The fortunes of poor neighborhoods
The authors examine the longitudinal fortunes of the poorest fifth of U.S. metropolitan neighborhoods, defined as those with 20% or higher poverty rates in 1980. They employ logistic regression to identify the factors correlated with 1980-1990 increases and decreases in poverty rates across these poor neighborhoods and examine whether factors vary by predominant racial/ethnic composition. Regional economic cycles and population growth performance are the dominant determinants of neighborhood poverty change, although the neighborhood's initial poverty rate also influences it. Neighborhoods with higher poverty rates in 1980 evince less stability. Extremely poor neighborhoods are roughly as likely to experience an increase in poverty of 5 or more percentage points as a comparable decrease in poverty. The authors conclude that continued poverty is not the only or even most likely fate of poor neighborhoods; their fortunes depend on both local and regional context.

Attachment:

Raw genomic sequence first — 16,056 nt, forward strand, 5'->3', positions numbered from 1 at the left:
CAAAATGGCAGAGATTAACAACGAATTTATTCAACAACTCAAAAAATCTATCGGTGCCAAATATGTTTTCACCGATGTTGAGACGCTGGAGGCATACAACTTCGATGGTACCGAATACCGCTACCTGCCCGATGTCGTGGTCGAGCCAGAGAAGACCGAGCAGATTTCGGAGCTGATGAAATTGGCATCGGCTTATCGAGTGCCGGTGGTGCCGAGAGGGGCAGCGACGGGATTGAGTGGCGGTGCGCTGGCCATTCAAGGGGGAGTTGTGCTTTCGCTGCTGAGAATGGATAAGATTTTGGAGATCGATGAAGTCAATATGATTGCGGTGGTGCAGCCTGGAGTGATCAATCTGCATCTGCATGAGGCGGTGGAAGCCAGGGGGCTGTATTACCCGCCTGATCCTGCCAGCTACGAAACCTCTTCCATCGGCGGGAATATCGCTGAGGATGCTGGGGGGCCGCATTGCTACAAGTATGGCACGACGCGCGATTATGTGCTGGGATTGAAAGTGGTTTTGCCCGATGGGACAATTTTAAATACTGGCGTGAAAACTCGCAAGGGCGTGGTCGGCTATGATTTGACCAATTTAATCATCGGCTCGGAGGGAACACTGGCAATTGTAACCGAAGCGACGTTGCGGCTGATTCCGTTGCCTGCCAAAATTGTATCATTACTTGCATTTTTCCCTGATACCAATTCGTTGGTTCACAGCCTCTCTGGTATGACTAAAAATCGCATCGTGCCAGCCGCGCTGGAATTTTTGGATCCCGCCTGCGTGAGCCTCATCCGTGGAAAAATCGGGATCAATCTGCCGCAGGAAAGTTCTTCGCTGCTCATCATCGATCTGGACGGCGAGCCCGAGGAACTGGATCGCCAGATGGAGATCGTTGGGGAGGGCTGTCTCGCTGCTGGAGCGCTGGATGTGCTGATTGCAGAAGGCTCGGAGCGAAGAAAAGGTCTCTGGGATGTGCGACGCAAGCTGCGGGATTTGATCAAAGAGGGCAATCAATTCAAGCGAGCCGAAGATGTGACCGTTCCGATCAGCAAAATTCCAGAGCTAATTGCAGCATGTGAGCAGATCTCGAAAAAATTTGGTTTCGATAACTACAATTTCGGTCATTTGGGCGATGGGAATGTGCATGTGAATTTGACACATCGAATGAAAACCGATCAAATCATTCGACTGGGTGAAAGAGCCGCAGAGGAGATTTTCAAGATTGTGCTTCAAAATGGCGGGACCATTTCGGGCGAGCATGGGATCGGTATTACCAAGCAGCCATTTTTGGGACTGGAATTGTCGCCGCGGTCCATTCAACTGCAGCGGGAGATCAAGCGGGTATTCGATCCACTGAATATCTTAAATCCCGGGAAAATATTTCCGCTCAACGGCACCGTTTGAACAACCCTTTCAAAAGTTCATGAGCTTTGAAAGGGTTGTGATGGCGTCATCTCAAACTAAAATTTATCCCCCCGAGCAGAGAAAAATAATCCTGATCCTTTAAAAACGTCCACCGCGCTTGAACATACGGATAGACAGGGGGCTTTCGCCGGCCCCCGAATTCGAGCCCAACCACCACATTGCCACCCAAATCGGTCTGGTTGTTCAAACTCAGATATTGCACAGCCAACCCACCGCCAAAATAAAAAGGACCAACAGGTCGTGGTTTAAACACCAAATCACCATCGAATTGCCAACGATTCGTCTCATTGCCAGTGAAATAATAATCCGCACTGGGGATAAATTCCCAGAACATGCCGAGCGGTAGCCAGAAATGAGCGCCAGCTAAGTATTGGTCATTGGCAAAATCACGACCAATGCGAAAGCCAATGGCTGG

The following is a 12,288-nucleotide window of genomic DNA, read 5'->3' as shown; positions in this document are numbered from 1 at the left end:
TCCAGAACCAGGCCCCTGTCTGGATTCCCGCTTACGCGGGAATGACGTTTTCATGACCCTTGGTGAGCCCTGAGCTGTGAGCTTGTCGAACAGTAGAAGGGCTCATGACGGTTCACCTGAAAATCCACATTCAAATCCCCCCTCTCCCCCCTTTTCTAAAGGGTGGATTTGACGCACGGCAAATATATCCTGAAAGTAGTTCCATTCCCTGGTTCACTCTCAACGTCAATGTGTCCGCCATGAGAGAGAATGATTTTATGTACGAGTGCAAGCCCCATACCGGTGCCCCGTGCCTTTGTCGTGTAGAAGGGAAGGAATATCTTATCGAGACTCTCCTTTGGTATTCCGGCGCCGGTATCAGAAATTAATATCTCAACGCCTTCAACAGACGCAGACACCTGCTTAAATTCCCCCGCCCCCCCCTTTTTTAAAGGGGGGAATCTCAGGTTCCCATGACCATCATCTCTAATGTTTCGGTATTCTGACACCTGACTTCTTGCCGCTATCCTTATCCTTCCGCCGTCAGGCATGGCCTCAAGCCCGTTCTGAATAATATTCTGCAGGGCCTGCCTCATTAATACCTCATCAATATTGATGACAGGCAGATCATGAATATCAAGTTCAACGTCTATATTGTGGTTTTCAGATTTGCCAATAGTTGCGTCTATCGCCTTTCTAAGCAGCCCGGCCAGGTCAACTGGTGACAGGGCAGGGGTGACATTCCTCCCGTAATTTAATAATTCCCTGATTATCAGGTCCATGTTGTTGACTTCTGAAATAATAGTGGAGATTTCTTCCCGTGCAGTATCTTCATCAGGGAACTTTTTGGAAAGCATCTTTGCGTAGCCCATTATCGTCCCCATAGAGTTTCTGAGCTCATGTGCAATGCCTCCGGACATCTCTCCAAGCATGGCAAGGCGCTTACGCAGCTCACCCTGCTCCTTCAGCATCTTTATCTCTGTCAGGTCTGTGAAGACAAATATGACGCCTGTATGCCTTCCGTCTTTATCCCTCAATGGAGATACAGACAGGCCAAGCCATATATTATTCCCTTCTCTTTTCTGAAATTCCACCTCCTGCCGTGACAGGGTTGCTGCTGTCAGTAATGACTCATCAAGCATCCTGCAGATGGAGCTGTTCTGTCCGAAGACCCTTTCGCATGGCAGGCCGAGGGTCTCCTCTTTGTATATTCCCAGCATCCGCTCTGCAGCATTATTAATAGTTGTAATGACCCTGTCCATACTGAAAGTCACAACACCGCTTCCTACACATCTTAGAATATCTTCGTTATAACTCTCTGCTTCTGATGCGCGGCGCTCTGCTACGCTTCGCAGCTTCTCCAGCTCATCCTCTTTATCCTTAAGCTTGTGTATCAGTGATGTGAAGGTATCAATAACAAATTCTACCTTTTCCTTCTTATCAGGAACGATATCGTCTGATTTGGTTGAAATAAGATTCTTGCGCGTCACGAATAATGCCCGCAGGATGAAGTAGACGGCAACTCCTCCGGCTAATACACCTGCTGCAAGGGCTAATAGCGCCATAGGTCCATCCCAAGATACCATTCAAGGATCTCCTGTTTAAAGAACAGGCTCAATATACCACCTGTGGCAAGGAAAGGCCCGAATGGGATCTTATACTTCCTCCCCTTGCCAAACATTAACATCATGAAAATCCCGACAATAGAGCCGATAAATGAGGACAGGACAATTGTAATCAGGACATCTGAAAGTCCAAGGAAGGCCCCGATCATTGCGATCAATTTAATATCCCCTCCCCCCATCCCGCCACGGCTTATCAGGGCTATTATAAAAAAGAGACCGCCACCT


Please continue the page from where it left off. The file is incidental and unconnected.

Population growth performance, Poverty rate, Racial/ethnic groups, Regional economic cycle, Relative income change
Galster, George C., Roberto G. Quercia, Alvaro Cortes, and Ron Malega. "The fortunes of poor neighborhoods." Urban Affairs Review 39, no. 2 (2003): 205-227.
Urban Affairs Review